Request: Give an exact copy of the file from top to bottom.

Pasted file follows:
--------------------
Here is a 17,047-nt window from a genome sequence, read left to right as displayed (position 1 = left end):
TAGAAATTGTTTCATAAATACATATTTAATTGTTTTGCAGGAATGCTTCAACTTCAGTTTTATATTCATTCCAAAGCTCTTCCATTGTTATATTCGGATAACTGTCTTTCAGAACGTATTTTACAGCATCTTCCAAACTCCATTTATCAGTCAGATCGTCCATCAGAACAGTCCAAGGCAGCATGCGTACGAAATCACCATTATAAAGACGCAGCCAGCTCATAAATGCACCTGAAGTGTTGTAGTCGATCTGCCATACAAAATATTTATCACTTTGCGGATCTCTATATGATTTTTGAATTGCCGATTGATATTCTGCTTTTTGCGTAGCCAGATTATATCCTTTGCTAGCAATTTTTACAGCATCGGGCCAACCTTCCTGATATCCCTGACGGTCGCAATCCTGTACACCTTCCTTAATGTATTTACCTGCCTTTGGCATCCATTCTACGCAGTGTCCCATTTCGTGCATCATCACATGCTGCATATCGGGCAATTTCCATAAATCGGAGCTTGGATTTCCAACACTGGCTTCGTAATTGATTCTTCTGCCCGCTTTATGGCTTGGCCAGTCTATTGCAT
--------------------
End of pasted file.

Here is a 17,047-nt window from a genome sequence, read left to right as displayed (position 1 = left end):
TAGAAATTGTTTCATAAATACATATTTAATTGTTTTGCAGGAATGCTTCAACTTCAGTTTTATATTCATTCCAAAGCTCTTCCATTGTTATATTCGGATAACTGTCTTTCAGAACGTATTTTACAGCATCTTCCAAACTCCATTTATCAGTCAGATCGTCCATCAGAACAGTCCAAGGCAGCATGCGTACGAAATCACCATTATAAAGACGCAGCCAGCTCATAAATGCACCTGAAGTGTTGTAGTCGATCTGCCATACAAAATATTTATCACTTTGCGGATCTCTATATGATTTTTGAATTGCCGATTGATATTCTGCTTTTTGCGTAGCCAGATTATATCCTTTGCTAGCAATTTTTACAGCATCGGGCCAACCTTCCTGATATCCCTGACGGTCGCAATCCTGTACACCTTCCTTAATGTATTTACCTGCCTTTGGCATCCATTCTACGCAGTGTCCCATTTCGTGCATCATCACATGCTGCATATCGGGCAATTTCCATAAATCGGAGCTTGGATTTCCAACACTGGCTTCGTAATTGATTCTTCTGCCCGCTTTATGGCTTGGCCAGTCTATTGCAT